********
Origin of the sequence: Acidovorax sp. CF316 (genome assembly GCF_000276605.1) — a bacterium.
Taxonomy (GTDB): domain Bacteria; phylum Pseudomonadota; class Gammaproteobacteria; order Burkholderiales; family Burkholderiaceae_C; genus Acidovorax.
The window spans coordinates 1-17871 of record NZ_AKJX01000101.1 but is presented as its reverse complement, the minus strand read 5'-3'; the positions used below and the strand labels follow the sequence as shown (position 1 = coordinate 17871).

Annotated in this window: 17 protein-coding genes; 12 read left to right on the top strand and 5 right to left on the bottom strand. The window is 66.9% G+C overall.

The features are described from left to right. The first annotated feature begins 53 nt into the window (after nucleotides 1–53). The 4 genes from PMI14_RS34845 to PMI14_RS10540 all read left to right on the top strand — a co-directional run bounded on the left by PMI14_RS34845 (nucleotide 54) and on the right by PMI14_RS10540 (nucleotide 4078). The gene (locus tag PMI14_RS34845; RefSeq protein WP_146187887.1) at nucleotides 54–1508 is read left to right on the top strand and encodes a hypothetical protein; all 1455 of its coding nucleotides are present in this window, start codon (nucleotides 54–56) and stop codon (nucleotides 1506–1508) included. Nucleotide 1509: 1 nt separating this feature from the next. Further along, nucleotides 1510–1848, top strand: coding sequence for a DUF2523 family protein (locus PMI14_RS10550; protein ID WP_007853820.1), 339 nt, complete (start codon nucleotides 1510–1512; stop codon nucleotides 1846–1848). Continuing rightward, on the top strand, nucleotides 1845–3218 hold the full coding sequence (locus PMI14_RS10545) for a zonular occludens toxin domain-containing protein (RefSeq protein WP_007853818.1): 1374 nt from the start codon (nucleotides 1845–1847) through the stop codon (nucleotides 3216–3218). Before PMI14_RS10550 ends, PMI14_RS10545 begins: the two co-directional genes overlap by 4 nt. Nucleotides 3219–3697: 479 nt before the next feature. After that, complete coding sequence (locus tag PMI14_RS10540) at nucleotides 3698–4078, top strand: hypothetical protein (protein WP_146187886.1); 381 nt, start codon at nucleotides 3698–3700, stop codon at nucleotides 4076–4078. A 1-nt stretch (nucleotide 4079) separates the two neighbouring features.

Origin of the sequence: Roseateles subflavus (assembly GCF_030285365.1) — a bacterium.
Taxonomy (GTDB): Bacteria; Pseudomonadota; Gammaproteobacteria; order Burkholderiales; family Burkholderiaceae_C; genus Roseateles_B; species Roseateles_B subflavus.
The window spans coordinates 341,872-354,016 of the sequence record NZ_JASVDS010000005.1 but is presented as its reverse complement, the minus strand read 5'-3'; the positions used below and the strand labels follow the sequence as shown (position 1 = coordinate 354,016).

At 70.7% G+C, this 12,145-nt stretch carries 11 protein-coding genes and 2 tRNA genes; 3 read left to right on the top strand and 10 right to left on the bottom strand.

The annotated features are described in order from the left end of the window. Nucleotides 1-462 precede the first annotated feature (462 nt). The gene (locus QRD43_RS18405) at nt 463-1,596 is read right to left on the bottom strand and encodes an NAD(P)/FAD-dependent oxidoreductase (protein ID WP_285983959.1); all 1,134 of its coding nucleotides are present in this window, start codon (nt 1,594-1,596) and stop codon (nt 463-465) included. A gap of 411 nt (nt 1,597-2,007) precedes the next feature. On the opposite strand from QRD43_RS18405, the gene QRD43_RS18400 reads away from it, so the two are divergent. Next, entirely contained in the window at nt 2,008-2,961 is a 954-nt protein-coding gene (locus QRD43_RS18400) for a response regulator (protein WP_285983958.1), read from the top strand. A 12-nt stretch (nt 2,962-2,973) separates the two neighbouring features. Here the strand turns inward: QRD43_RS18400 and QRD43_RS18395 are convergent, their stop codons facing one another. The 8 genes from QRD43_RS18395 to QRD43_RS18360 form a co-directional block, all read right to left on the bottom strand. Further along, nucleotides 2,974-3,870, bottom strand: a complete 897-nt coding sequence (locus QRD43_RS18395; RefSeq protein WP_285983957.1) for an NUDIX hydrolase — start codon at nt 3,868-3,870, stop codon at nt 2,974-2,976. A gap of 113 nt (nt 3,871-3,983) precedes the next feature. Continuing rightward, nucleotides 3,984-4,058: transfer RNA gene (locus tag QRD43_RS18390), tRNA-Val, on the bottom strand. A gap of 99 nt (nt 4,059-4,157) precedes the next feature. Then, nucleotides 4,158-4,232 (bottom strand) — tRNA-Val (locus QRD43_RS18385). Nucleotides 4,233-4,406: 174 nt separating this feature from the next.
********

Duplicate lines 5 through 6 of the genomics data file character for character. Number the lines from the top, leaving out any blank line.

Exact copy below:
The features are described from left to right. The first annotated feature begins 53 nt into the window (after nucleotides 1–53). The 4 genes from PMI14_RS34845 to PMI14_RS10540 all read left to right on the top strand — a co-directional run bounded on the left by PMI14_RS34845 (nucleotide 54) and on the right by PMI14_RS10540 (nucleotide 4078). The gene (locus tag PMI14_RS34845; RefSeq protein WP_146187887.1) at nucleotides 54–1508 is read left to right on the top strand and encodes a hypothetical protein; all 1455 of its coding nucleotides are present in this window, start codon (nucleotides 54–56) and stop codon (nucleotides 1506–1508) included. Nucleotide 1509: 1 nt separating this feature from the next. Further along, nucleotides 1510–1848, top strand: coding sequence for a DUF2523 family protein (locus PMI14_RS10550; protein ID WP_007853820.1), 339 nt, complete (start codon nucleotides 1510–1512; stop codon nucleotides 1846–1848). Continuing rightward, on the top strand, nucleotides 1845–3218 hold the full coding sequence (locus PMI14_RS10545) for a zonular occludens toxin domain-containing protein (RefSeq protein WP_007853818.1): 1374 nt from the start codon (nucleotides 1845–1847) through the stop codon (nucleotides 3216–3218). Before PMI14_RS10550 ends, PMI14_RS10545 begins: the two co-directional genes overlap by 4 nt. Nucleotides 3219–3697: 479 nt before the next feature. After that, complete coding sequence (locus tag PMI14_RS10540) at nucleotides 3698–4078, top strand: hypothetical protein (protein WP_146187886.1); 381 nt, start codon at nucleotides 3698–3700, stop codon at nucleotides 4076–4078. A 1-nt stretch (nucleotide 4079) separates the two neighbouring features.

Origin of the sequence: Roseateles subflavus (assembly GCF_030285365.1) — a bacterium.